Basil, the herb, has always been a big favorite with me. It is so pretty in the garden, and there are many fun and delicious ways to use it in the kitchen. If you are a basil-lover, too, you can enjoy rooting basil late in the winter to brighten your windowsill and be able to get your basil producing earlier in the garden.
I did this over 30 years ago when we were young newlyweds, but had totally forgotten about it! Did you know that you can take the pretty little leafy tops off of basil (5-7″), put them in water, and watch them grow roots? Rooting basil is a great little science lesson for your little people to do!
“Why try to explain miracles to your kids when you can just have them plant a garden.” ~Robert Brault
When I searched online for ‘Basil from cuttings’, I found you can indeed start it from the store-bought herb as I remembered, so I decided to look for it in the grocery’s refrigerated section where they often have fresh cut herbs, basil included.
If I’m already buying fresh basil for a tomato dish in the spring, it seems crazy to sow it from seeds when I can take some of those those tops, strip off a few of the bottom leaves, and place them into a little vase in the sunny window. You can always sow some additional seed outside once the weather is warmer if you feel you don’t have enough.
Directions for Rooting Basil:
It is as easy as:
- Snipping the bottom two sets of leaves off of a basil stem and leaving the top two or three sets of leaves on the stem
- Place that stem into a glass canning jar of water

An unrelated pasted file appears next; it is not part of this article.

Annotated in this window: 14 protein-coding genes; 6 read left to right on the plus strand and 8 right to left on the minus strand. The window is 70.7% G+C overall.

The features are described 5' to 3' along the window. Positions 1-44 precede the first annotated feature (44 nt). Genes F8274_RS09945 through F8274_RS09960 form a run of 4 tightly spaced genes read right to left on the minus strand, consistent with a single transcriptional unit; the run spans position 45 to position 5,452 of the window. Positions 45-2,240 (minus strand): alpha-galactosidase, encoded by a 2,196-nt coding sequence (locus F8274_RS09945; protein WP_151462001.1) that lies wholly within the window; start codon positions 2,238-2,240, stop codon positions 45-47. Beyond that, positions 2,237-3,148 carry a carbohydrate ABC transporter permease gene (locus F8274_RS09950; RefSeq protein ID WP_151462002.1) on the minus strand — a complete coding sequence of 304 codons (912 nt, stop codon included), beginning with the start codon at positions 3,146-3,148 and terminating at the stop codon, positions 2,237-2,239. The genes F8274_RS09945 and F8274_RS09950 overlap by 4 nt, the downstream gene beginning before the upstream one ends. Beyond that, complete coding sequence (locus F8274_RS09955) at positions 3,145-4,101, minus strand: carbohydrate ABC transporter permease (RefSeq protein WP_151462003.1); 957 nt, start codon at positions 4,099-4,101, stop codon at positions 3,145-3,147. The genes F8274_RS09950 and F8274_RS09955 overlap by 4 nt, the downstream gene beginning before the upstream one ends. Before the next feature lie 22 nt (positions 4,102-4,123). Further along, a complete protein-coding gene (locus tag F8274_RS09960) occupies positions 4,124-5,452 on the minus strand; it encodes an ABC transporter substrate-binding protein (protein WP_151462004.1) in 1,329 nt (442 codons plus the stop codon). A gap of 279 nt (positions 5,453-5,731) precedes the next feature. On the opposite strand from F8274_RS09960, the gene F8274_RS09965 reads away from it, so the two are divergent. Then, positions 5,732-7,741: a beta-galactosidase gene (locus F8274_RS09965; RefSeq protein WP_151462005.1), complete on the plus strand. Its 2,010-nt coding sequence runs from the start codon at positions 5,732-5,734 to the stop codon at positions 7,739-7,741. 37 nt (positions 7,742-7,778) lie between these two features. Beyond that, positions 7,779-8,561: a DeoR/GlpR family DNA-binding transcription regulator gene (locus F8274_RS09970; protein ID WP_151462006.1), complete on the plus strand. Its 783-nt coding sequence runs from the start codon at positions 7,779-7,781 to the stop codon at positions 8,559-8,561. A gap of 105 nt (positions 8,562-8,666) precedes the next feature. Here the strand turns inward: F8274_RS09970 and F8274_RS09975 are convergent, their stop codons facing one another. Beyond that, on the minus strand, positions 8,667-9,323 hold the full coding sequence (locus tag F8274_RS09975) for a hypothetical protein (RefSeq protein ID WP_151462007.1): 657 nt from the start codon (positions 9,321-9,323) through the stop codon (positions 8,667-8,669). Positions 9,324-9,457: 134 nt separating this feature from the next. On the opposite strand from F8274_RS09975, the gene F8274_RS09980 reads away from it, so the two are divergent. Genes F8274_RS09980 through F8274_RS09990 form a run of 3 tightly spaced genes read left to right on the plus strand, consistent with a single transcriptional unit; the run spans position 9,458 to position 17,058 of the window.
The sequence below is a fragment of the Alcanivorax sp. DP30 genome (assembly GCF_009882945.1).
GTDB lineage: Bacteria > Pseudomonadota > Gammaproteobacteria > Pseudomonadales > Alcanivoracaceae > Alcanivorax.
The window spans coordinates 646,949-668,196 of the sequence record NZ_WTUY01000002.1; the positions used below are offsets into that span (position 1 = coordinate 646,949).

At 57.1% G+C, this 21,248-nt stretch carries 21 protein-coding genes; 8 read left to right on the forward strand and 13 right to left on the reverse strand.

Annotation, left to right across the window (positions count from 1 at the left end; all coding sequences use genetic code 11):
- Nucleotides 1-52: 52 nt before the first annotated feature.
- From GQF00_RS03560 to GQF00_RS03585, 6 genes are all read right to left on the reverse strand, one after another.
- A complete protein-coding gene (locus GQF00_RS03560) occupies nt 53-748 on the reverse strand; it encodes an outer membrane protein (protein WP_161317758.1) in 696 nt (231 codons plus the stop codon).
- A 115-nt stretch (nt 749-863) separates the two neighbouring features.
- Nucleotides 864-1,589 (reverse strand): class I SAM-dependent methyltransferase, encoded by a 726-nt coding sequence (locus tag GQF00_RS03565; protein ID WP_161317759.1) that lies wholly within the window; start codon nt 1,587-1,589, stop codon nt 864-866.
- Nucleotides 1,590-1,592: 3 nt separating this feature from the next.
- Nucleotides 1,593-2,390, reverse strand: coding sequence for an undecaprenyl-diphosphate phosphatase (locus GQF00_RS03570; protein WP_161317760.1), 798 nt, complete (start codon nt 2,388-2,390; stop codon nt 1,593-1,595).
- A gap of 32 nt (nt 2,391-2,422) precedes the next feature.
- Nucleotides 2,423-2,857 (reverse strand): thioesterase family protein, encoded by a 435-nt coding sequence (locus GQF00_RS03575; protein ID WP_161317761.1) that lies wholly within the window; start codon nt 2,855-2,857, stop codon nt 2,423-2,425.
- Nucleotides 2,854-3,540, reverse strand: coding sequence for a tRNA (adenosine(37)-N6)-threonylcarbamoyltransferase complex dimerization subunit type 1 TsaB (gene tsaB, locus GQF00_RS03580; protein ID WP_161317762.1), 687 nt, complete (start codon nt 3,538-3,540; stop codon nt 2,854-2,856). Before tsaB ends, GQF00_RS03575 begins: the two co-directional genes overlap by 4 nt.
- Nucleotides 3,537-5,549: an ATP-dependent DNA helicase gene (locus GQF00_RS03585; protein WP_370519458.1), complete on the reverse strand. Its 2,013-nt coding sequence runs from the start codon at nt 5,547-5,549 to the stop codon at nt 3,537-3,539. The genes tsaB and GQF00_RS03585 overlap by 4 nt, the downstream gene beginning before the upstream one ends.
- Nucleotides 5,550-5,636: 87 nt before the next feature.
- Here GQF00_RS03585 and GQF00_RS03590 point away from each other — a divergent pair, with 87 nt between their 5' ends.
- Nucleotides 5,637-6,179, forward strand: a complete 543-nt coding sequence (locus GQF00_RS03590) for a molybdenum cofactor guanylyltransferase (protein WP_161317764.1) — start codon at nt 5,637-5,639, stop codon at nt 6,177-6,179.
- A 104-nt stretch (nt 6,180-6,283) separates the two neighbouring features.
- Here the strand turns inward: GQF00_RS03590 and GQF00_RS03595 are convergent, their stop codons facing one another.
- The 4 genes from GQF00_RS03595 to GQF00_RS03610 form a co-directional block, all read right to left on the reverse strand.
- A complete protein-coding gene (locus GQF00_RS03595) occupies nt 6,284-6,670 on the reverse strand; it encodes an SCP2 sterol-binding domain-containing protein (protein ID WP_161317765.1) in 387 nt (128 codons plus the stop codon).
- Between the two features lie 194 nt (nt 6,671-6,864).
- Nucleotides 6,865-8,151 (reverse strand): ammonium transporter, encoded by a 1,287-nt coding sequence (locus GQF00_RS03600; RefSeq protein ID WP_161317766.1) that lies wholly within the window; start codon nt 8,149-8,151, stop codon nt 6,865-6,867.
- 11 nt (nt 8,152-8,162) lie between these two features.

- Place it in a sunny window
- When roots are visible, transfer into a pot of soil and keep watered while the cuttings get established
- You can also place directly outside into the fertile soil of your garden once the weather is quite warm and all danger of frost is past. Frost will kill basil!
Betty Basil keeps Cecil Celery company until they are ready to move to their new garden home for the summer. They seem to be considered good garden companions as they both do well near tomatoes.
Basil will quickly grow into a small shrub and easily repay you with enough fresh silky leaves to make into prestos, use in stuffed tomatoes (see recipe below), or snip onto fresh tomato and Mozzarella salad.
You can also infuse the leaves into olive oil for several weeks then drizzle onto crusty bread warm from the oven with cheese. Yum!
Putting your starts outside in the sun for short periods in a protected area (think wind blowing your glass jar over) to harden them off before planting in spring is a good idea. You can also root more basil tops inside in the fall to extend the season. You will be a master gardener before you know it!
If you decide to grow Basil from seed there are many different varieties named after the leaf type, flavors such as cinnamon, anise, and lemon, and colors to choose from! The choices are seemingly endless.
Basil has a rich history of having many health benefits. Off the Grid News has a good list.
“As a gardener, I’m among those who believe that much of the evidence of God’s existence has been planted.” ~Robert Brault
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Thanks for reading!